Now Harris has been in the sports industry for 20 years, and he has enjoyed the ride. What is most rewarding for him is that the organization is “relevant in the community—we’re in the newspaper every day for seven months… and we are a social institution that does a lot for the community.” When people meet him and learn that he works for the Diamondbacks, their “eyes perk up,” Harris noted.
If 25 people were asked how they got started in the sports industry, there would be 25 different stories, according to Harris. As for his own story, “lots of things happened by happenstance.” When he saw an opportunity, he took it, “not knowing where it would lead.”
Building a Baseball Team from Scratch
In 1995, Harris and three others from the Phoenix Suns—Owner Jerry Colangelo, President Rich Dozer and General Manager Joe Garagiola, Jr.—held their first meeting to create the Diamondback organization from scratch.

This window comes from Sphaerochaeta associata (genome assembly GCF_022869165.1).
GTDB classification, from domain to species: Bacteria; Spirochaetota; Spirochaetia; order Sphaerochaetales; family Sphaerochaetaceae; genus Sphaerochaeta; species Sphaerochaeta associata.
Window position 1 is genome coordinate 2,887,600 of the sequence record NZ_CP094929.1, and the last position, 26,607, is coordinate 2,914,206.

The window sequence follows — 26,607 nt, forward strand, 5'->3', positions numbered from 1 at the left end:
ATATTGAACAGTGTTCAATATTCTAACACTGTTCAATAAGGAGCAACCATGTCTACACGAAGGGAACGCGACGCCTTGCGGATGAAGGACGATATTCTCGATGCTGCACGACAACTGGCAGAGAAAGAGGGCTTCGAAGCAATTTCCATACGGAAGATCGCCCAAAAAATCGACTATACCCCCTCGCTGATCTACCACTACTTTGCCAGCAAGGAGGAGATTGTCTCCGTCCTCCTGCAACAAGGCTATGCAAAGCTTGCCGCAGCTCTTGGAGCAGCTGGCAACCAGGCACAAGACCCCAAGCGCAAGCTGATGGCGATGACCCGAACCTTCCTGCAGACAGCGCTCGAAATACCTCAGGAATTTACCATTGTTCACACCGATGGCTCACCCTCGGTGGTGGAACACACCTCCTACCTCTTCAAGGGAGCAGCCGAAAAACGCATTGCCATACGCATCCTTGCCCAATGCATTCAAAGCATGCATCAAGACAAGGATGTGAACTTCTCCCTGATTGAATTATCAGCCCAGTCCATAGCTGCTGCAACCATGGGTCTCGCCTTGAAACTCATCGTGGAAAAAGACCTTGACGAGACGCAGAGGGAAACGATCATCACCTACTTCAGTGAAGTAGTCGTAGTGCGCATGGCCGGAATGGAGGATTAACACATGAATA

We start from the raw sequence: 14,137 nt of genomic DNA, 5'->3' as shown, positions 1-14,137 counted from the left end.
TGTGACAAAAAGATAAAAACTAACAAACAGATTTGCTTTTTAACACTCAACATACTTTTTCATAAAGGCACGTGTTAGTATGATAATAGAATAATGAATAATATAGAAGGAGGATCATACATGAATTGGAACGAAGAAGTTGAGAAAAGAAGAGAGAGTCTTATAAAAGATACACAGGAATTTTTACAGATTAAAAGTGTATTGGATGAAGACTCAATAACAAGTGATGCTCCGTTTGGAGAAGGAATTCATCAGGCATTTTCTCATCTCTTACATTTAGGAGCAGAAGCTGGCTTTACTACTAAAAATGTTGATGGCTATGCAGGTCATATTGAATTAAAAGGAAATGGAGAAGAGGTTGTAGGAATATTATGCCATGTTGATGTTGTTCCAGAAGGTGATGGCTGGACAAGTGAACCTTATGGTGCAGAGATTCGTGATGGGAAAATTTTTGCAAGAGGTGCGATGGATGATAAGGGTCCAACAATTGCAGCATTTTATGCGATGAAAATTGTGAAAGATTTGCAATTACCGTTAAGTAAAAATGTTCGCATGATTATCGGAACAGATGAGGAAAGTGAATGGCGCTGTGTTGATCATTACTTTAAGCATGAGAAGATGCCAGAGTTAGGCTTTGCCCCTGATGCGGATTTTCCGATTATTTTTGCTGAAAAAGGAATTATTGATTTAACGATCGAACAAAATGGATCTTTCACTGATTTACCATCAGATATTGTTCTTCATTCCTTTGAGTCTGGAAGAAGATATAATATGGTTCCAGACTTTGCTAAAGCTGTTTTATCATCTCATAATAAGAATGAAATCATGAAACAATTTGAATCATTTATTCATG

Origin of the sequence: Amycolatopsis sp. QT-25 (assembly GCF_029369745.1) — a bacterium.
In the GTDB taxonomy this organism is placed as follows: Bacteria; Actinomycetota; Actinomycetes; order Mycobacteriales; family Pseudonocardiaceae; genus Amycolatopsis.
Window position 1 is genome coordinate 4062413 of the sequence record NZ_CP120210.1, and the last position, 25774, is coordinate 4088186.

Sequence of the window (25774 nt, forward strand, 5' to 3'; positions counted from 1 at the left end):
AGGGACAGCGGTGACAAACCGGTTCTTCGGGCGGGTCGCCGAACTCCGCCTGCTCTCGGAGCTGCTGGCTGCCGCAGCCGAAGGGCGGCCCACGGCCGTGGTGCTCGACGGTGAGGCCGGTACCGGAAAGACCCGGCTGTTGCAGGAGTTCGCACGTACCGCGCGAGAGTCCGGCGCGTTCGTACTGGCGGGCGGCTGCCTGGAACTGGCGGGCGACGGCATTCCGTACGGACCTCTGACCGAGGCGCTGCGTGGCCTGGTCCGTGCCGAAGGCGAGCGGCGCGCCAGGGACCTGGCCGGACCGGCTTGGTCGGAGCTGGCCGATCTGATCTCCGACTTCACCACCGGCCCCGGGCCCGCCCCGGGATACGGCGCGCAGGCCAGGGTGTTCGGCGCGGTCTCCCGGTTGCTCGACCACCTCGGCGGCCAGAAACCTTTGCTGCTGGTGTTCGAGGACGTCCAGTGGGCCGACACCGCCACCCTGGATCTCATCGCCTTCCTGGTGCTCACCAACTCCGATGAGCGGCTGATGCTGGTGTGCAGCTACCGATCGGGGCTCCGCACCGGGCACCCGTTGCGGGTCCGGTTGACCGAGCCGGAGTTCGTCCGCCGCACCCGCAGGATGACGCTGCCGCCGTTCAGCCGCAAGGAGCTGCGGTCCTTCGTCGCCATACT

“The first thing to do was to create a to-do list,” Harris said, which included everything from naming the team to planning for all the stages of growth. “We were starting with seven people, but knew we were going to get to an endpoint of 250 to 300. In the meantime, we had to build the minor league clubs.”
There was a big learning curve to overcome, and Harris relied heavily on other teams and the Commissioner’s Office for help. He developed quick and long-lasting relationships with those in the industry and usually found that “someone on another team had already tackled what we were going through.”
For example, the first two players signed to the team were Cuban defectors, which raised a host of questions about legal issues, salary payments and IRS rules on withholding. Harris was able to gather advice from other teams to guide him through the steps. Harris credits Michael Kent and Hal Roth of the Colorado Rockies, geographically close and also a newer franchise, as his main “go-to resources.”